South Africa’s two-time champion apprentice jockey, Luke Ferraris, has been unveiled to an expectant Hong Kong media ahead of his first season riding in the racing-mad city.
The 19-year-old has been granted a much-prized riding licence by the Hong Kong Jockey Club (HKJC) following his phenomenal run of Grade 1 victories on South African tracks.
The South China Morning Post newspaper reported this week that Ferraris started 2021 thinking his best chance of making it to Hong Kong was via a stint in Australia, but the big race-winning spree now has him living his dream far sooner than expected.
Ferraris was in the process of obtaining an Australian visa when he won the Cape Town Met aboard Rainbow Bridge in January and then racked up four more top-level victories, including two on his way to taking out the Triple Crown at Turffontein aboard Malmoos.
“To win the Triple Crown with two Group 1’s in it was massive for me and it’s impacted my career hugely,” Ferraris said at the press conference.
Ferraris’ ambition to ride in Hong Kong has, of course, been driven by the fact that he grew up there with his father, David, having been one of the leading trainers in the Chinese enclave since 2003.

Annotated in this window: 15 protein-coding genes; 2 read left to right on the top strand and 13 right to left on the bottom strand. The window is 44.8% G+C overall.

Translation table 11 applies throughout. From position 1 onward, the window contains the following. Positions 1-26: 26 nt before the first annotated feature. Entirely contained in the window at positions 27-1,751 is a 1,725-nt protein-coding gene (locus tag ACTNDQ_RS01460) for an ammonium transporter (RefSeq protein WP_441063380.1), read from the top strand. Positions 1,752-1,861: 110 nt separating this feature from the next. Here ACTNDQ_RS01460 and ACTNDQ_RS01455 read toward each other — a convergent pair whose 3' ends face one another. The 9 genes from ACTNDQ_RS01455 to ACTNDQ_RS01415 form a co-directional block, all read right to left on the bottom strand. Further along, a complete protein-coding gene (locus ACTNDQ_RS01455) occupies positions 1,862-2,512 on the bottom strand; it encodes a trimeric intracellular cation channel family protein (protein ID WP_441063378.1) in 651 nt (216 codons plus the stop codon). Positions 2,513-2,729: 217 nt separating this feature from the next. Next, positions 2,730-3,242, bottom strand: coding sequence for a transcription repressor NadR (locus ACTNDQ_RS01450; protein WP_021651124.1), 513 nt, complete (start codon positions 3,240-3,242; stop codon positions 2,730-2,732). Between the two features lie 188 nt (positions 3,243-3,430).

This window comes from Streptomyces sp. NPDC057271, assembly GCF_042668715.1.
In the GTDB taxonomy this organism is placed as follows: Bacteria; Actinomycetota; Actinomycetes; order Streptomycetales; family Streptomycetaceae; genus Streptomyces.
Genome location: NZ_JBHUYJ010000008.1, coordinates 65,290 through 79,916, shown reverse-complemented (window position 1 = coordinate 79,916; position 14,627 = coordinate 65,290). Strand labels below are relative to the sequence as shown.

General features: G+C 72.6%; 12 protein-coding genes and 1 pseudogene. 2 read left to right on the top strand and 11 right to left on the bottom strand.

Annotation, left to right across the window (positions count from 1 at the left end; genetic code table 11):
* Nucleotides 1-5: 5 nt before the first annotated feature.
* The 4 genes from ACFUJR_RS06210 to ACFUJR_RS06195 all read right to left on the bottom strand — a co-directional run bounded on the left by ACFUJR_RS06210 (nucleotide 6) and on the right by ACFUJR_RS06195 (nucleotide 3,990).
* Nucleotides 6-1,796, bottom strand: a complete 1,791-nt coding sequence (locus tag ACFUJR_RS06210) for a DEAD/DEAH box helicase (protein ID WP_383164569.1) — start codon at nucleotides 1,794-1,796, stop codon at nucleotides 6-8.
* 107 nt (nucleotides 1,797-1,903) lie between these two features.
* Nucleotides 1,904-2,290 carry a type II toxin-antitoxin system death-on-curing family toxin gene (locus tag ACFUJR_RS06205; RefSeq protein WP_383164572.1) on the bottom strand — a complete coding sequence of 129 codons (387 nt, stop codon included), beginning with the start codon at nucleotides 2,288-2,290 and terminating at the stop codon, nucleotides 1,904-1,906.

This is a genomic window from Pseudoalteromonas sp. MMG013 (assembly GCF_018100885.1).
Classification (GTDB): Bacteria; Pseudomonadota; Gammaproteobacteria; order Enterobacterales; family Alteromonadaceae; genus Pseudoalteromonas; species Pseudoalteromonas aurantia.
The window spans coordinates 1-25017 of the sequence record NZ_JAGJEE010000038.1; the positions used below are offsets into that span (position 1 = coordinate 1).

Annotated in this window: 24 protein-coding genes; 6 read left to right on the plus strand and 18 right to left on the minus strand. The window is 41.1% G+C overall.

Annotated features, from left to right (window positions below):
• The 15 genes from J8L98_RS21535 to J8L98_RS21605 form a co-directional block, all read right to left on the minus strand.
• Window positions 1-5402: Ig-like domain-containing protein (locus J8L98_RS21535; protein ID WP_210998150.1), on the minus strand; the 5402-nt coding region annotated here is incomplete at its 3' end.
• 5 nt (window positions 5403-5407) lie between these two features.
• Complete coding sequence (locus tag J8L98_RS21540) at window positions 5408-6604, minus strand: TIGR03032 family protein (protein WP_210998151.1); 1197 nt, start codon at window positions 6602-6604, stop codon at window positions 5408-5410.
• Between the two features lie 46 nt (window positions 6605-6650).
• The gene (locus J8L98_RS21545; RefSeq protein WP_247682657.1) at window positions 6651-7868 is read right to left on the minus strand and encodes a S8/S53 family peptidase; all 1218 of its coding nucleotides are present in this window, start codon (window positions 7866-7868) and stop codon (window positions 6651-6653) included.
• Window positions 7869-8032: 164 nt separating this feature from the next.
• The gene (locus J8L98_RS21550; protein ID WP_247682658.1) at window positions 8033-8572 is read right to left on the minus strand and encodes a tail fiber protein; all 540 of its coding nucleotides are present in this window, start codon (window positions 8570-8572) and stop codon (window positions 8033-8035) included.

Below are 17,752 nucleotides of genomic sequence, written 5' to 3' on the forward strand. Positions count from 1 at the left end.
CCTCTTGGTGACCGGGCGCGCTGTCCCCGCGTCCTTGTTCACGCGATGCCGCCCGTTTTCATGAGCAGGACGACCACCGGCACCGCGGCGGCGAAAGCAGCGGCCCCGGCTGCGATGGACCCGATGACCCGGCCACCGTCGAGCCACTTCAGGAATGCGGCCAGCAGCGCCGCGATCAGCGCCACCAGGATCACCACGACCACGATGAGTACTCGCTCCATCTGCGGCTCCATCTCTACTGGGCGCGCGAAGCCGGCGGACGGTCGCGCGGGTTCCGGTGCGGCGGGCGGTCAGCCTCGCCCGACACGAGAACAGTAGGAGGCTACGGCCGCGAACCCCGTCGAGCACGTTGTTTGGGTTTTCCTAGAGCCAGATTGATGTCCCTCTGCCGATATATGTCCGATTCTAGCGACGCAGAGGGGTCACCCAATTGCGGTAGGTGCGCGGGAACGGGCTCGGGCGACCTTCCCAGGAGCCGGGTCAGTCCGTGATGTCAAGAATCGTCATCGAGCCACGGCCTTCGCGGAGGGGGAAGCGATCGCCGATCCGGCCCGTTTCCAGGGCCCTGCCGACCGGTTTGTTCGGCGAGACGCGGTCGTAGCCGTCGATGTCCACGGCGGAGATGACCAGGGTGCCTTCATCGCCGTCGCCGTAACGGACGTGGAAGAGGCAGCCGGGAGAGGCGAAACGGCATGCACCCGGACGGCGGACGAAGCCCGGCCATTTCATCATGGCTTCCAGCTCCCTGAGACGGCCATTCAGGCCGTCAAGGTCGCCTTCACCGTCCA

He spent his childhood in the thick of the action at Sha Tin racourse and training centre, so he is under no illusions about what he’s up against as he tries to carve out a career in one of the world’s toughest jurisdictions.
When Ferraris expressed a desire to become a jockey, his father had no hesitation in sending him back to his homeland to enrol at the world-renowned South African Jockey Academy at Summerveld in KwaZulu-Natal.
After tasting early success on the KZN tracks, he moved to Joburg and was apprenticed to his grandfather Ormond, the then doyen of local trainers.
Ferraris was profuse in his appreciation of what the old master of Turffontein taught him in those brief couple of years – before the big breaks came.
After riding work in Hong Kong for the first time last Saturday, and trialling three horses for his dad on Tuesday morning, he was itching to taste the real thing at the season-opening meeting on 5 September, the SCMP reported.
“There was always the line of thought that maybe he needed that step in Australia but he kept blossoming in South Africa and, with his connections here, it just seemed to be the right peg in the right hole,” Jockey Club licensing committee secretary Terry Bailey told the press gathering.
HKJC officials are expecting 15 000 people at Sha Tin for the first meeting of the new season next week – not quite the 50 000-plus normally present at the curtain raiser, but it will be the biggest crowd the city has seen since the start of the pandemic in early 2020.